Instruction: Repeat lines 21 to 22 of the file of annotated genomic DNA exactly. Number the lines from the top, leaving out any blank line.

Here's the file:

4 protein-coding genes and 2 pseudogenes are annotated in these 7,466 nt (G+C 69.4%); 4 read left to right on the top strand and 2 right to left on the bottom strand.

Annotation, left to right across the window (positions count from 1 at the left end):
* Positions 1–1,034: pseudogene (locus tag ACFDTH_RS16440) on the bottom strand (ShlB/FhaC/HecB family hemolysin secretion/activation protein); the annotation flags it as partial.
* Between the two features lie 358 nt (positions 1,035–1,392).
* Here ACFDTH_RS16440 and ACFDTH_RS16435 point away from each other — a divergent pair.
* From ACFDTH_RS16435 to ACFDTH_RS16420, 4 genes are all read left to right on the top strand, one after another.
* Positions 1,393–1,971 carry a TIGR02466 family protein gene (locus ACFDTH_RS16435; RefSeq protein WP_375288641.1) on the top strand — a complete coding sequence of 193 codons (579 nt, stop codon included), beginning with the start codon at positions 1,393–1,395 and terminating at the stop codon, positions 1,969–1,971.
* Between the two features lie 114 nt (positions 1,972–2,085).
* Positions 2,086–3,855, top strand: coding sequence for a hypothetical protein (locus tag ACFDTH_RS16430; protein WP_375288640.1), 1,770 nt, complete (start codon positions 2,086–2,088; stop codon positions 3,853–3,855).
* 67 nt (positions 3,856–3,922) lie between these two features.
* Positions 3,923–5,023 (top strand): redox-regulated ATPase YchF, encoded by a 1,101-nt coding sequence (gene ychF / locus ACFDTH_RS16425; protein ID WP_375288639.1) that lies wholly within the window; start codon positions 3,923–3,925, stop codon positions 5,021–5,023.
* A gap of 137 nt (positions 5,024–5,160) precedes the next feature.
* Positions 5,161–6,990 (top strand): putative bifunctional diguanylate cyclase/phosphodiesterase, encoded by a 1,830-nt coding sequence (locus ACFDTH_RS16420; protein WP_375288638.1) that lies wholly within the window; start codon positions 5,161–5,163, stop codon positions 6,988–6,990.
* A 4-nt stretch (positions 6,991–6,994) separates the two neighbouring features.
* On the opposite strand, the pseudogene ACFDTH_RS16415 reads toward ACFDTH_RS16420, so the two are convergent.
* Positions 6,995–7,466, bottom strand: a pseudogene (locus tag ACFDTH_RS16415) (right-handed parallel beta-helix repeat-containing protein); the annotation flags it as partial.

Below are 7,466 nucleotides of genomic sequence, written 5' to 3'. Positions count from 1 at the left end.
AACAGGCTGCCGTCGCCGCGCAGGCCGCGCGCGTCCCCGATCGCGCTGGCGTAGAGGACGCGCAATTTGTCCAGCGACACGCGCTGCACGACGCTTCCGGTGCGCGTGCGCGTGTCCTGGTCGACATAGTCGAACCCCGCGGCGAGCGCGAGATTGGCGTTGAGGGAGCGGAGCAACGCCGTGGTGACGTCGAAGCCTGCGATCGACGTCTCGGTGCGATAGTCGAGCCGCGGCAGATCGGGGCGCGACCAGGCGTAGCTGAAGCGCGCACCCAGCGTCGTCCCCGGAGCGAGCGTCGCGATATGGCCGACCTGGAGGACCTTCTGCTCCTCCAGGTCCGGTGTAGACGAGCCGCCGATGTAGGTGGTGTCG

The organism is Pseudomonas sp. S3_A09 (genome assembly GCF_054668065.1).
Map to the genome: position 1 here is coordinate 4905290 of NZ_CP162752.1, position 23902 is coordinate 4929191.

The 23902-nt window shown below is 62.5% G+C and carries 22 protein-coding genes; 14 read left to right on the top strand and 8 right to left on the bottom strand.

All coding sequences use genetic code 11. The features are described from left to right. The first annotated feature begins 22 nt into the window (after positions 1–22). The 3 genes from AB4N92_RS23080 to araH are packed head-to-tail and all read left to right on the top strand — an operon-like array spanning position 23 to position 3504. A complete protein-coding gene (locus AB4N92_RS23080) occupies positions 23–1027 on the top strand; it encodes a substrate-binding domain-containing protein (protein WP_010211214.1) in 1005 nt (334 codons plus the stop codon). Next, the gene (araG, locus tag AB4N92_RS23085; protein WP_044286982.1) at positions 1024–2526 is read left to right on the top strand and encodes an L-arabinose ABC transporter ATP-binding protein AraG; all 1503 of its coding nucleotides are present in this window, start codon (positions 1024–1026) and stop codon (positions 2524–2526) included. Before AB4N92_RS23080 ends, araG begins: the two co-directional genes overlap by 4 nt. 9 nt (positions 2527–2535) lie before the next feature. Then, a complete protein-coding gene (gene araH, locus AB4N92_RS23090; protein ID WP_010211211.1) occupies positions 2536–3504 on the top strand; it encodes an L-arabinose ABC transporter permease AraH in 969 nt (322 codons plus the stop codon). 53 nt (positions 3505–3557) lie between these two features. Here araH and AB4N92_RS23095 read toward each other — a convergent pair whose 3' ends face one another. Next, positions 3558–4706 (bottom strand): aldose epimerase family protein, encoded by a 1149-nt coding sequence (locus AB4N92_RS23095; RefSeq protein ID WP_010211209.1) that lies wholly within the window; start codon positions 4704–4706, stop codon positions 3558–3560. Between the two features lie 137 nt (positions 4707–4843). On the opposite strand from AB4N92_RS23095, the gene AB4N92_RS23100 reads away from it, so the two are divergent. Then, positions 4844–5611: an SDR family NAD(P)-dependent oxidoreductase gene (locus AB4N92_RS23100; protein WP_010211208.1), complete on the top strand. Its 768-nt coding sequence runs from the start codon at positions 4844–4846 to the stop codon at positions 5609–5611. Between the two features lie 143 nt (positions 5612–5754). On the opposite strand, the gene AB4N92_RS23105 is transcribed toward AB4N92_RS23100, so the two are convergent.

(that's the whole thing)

The 23902-nt window shown below is 62.5% G+C and carries 22 protein-coding genes; 14 read left to right on the top strand and 8 right to left on the bottom strand.

All coding sequences use genetic code 11. The features are described from left to right. The first annotated feature begins 22 nt into the window (after positions 1–22). The 3 genes from AB4N92_RS23080 to araH are packed head-to-tail and all read left to right on the top strand — an operon-like array spanning position 23 to position 3504. A complete protein-coding gene (locus AB4N92_RS23080) occupies positions 23–1027 on the top strand; it encodes a substrate-binding domain-containing protein (protein WP_010211214.1) in 1005 nt (334 codons plus the stop codon). Next, the gene (araG, locus tag AB4N92_RS23085; protein WP_044286982.1) at positions 1024–2526 is read left to right on the top strand and encodes an L-arabinose ABC transporter ATP-binding protein AraG; all 1503 of its coding nucleotides are present in this window, start codon (positions 1024–1026) and stop codon (positions 2524–2526) included. Before AB4N92_RS23080 ends, araG begins: the two co-directional genes overlap by 4 nt. 9 nt (positions 2527–2535) lie before the next feature. Then, a complete protein-coding gene (gene araH, locus AB4N92_RS23090; protein ID WP_010211211.1) occupies positions 2536–3504 on the top strand; it encodes an L-arabinose ABC transporter permease AraH in 969 nt (322 codons plus the stop codon). 53 nt (positions 3505–3557) lie between these two features. Here araH and AB4N92_RS23095 read toward each other — a convergent pair whose 3' ends face one another. Next, positions 3558–4706 (bottom strand): aldose epimerase family protein, encoded by a 1149-nt coding sequence (locus AB4N92_RS23095; RefSeq protein ID WP_010211209.1) that lies wholly within the window; start codon positions 4704–4706, stop codon positions 3558–3560. Between the two features lie 137 nt (positions 4707–4843). On the opposite strand from AB4N92_RS23095, the gene AB4N92_RS23100 reads away from it, so the two are divergent. Then, positions 4844–5611: an SDR family NAD(P)-dependent oxidoreductase gene (locus AB4N92_RS23100; protein WP_010211208.1), complete on the top strand. Its 768-nt coding sequence runs from the start codon at positions 4844–4846 to the stop codon at positions 5609–5611. Between the two features lie 143 nt (positions 5612–5754). On the opposite strand, the gene AB4N92_RS23105 is transcribed toward AB4N92_RS23100, so the two are convergent.